Sons of Heaven – Story behind the story

This is one of my favourite stories, and it is as relevant today as it was when it was first written. Middle Eastern terror, Iran, ship-hijacks and hostage-taking are sadly still headlines every day.

The original legend of the ‘Old Man of the Mountains’ was brought back to Europe from Persia – now called Iran – by Marco Polo and by the Crusaders. Al-Hasan ibn-al-Sabbah was a strange religious and terror leader attributed with having magical powers.

He would turn fine young men into his fanatical followers by allowing them to

Author in Oman
Picture by Mark Mallett

experience Paradise. It is believed that drugged wine and compliant lovelies may have played a role, within the scented walled gardens, in allowing Sabbah’s warriors a glimpse of the Paradise for which they were destined. They were indeed, the Pessarane Behesht, the Sons of Heaven.

Understood to have gone on their murderous operations while high on drugs, they were known as hashhashins, from which the word assassins derives.

Fast-forward to today, and the legend lives on within various Middle Eastern terror groups.

When a consignment of French arms – destined for the Pessarane Behesht  – goes missing  aboard the Clarion Call in the Gulf of Oman, I had to learn how to hijack a freighter at sea and how best to defend it. Who better to teach me that than my old friends from the Special Boat Service?

It also necessitated a visit to the wonderful and exotic Sultanate of Oman. Wonderful perhaps, but not a country too keen have thriller writers snooping around. A little light subterfuge was needed to allow me access where I required it, including some government departments.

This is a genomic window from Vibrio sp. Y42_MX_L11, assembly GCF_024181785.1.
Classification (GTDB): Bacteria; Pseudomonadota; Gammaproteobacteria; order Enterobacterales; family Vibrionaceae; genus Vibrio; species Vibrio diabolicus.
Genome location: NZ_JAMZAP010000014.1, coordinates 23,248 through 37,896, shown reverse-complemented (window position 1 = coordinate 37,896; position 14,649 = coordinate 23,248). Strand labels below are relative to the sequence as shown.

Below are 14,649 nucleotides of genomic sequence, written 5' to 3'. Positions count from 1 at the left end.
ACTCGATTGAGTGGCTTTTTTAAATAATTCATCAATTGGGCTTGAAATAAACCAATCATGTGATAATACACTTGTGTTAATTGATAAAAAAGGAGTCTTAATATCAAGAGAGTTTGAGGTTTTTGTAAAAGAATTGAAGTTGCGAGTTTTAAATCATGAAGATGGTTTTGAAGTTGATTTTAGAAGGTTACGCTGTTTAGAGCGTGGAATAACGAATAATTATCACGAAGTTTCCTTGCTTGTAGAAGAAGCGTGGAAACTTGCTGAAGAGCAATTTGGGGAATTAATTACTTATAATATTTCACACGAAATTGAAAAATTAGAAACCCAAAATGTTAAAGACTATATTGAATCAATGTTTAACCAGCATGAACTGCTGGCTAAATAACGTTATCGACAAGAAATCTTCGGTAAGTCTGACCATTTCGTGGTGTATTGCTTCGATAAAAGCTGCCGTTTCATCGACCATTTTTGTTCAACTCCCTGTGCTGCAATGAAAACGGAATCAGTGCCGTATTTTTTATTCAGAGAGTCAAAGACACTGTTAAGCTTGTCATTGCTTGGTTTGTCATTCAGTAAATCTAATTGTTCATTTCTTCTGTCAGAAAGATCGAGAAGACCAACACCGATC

Oman has an unforgiving and dessicated landscape under a hammering sun. It also has a long history and association with the SAS (British Army’s Special Air Service Regiment). In the 1970s, some 60 elite SAS soldiers trained and fought with Omani troops to drive back Communist intruders from neighbouring Yemen, using tactics that sadly seem to have been currently forgotten in Afghanistan.

While in Muscat, I grabbed the opportunity for a one-day crash course in scuba-diving. Morning in the hotel pool, afternoon in the shark-infested waters of the Gulf. When diving there are only three things you have to remember to do and, in my panic, I forgot two of them. One of them was to breathe. It is said that writers make a little knowledge go a long way – it was never truer than just then.

Less stressing was my week to get under the skin of Paris and discover what makes it tick. How every married Frenchman (it is claimed by many) leaves work at 5pm on Friday and visits his mistress for two hours on his way home. His own wife, a little flushed herself, makes no amorous demands upon him on his arrival home, as her own lover has just left. Both parties are happy and marriages last forever. Or so the story goes.

In desperation to recover their missing arms shipment, the Pessarane Behesht seize the ship’s owners family hostage. It was here that I had to enlist the help of Britain’s top leading private and police hostage-negotiators to learn this dark, dangerous and intriguing art.

When that telephone first rings and you speak to the hostage-takers you think you have nothing, no cards to play with. You are wrong. You must turn the tables in the most scary poker game of your entire life.